## The Einsteinium Revolution – The Historical Roots of his Breakthroughs, by Hanoch Gutfreund and Jürgen Renn – a review

NB. I was sent this book as a review copy.

I started this book fearing that it would be just another tale of Einstein’s brilliance, the singular and incredible leaps in imagination that he took as a lowly patent clerk and of the enormous impact of his work. However, the book offered much more, proving far more intriguing. There are countless books out there (many of them very good) that detail his life and his works, but that see him very much as an isolated person, overturning the centuries old ideas of science and philosophy with paradigm shift after paradigm shift. This book paints a different picture in an incredibly compelling manner.

The book is really about the nature of science as Einstein found it, of the ideas and results that were already putting pressures on classical physics, and this is paralleled with the Copernican revolution, where the epicyclic models were grinding to a halt under their own complexity, and it took for someone to reimagine the results in a different light to see a much simpler and more elegant truth.…

## On the invariant measure in special relativity

I’m writing this for my string theory class. We are basing our lectures on Zwiebach – A First Course in String Theory, and starting off with special relativity. Not everybody in the class has a physics background (pure and applied mathematics students), and so there are likely to be questions which come up which show where I have to fill in some knowledge. We had a question about the invariant measure in special relativity (SR) and why there was a different sign in front of the time term compared with the space terms. I’ll do my best to explain here. Note that I am not explaining it in the precise chronological order of discoveries.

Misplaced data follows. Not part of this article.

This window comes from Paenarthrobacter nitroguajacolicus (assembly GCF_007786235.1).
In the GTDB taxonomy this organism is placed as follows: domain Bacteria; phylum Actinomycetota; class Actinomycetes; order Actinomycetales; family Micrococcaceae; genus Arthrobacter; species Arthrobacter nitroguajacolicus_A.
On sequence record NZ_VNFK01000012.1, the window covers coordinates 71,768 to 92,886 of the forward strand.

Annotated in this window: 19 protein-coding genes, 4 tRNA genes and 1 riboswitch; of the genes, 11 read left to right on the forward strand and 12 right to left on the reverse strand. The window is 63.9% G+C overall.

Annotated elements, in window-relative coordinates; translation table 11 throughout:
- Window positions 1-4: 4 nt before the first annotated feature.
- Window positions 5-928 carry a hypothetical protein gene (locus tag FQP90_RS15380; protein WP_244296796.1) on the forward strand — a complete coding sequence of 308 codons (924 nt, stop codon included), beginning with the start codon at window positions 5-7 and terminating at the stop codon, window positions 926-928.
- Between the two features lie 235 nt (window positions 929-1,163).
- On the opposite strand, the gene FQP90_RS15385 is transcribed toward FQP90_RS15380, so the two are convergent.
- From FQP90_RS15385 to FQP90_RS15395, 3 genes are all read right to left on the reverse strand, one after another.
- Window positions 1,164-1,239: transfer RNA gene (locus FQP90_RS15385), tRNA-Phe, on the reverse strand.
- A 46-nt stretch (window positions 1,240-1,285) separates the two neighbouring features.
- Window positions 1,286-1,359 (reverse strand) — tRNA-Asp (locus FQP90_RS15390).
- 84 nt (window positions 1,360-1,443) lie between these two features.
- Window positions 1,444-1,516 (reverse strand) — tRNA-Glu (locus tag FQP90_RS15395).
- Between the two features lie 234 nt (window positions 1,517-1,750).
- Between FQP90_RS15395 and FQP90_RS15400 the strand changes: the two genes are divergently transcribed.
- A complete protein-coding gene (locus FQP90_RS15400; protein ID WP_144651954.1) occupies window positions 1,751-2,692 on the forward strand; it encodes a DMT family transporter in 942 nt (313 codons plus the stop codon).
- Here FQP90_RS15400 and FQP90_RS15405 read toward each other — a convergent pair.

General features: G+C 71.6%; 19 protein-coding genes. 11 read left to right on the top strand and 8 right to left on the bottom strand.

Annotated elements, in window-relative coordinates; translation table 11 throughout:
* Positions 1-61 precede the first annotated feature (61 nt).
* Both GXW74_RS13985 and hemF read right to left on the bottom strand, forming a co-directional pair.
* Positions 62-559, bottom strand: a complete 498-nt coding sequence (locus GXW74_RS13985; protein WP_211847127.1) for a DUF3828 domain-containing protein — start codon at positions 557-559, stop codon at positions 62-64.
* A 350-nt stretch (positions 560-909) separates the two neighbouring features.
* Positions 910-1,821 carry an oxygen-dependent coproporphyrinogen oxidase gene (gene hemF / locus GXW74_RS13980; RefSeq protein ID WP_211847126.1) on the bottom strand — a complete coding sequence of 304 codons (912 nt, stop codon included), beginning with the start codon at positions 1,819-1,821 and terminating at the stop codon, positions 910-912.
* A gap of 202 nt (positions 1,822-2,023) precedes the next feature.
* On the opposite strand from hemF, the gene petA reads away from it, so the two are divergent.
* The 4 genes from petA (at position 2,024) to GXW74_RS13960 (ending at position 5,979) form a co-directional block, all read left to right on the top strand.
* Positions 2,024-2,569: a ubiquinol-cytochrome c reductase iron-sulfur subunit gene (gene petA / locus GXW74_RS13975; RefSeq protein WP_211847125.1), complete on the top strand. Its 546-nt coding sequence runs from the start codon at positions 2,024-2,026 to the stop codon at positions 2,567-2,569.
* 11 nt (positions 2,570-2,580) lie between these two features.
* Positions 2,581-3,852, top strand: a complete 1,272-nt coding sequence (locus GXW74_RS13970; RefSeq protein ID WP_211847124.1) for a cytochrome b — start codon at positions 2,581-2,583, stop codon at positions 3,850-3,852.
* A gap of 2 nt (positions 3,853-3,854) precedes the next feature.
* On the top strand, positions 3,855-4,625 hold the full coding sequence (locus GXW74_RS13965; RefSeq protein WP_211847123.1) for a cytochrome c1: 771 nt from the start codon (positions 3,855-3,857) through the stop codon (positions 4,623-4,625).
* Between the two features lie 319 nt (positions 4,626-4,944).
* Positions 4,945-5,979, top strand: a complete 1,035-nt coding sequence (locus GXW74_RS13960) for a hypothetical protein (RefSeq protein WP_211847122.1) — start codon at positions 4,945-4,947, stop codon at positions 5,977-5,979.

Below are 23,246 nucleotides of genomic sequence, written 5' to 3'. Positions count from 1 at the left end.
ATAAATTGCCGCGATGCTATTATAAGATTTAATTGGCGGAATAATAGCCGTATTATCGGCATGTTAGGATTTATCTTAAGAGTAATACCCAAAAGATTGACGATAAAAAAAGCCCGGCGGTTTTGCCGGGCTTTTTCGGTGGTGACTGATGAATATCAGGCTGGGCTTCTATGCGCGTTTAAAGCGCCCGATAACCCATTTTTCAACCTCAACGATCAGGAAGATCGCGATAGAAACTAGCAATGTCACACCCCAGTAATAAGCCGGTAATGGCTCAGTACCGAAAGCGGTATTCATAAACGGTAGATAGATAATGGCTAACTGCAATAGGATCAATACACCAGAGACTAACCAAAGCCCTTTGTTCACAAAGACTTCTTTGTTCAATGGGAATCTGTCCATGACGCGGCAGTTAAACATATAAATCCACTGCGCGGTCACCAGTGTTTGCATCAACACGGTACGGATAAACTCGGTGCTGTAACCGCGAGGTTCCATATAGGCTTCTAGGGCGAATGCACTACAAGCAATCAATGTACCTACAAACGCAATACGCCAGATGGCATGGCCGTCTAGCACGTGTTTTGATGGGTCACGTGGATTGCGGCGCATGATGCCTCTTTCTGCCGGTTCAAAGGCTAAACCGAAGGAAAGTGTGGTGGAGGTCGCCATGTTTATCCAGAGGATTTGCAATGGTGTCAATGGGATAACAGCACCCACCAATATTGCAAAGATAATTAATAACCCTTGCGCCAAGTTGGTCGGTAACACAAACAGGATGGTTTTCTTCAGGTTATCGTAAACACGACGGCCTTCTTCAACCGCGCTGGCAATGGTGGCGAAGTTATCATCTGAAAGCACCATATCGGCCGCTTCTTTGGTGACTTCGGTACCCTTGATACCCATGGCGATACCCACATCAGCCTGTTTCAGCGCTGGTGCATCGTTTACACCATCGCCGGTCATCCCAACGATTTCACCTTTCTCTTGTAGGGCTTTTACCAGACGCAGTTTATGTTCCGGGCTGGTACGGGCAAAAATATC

We start the picture off with relativity before SR – that is, Galilean Relativity. This simply states that the laws of motion are the same in all inertial (non-accelerating frames). That may sound straightaway like SR, but there’s a crucial ingredient missing which we will see in a bit.…

## Relativity, The Special and General Theory, 100th anniversary edition – by Albert Einstein

NB. I was sent this book as a review copy.

In 1917, two years after publishing his work on The General Theory of Relativity, Einstein published a popular science account of both The Special, and General Theories of relativity. It is with some embarrassment that I have to admit that I’d never read this before, despite taking a number of undergraduate and postgraduate courses in relativity. Einstein understood the importance that his results had on our understanding of the universe, but also that the profundity of them could not truly be grasped by the general public, despite the headlines which covered many newspapers around the world on his results, without a popular exposition. 1917 was the publication of the first edition of this explication, but he continued to update them up until 1954. This allowed him to extend the theoretical discussion with the experimental verifications and discoveries which occurred over the next decades, including that of the expanding cosmology, spearheaded by Hubble’s observations.…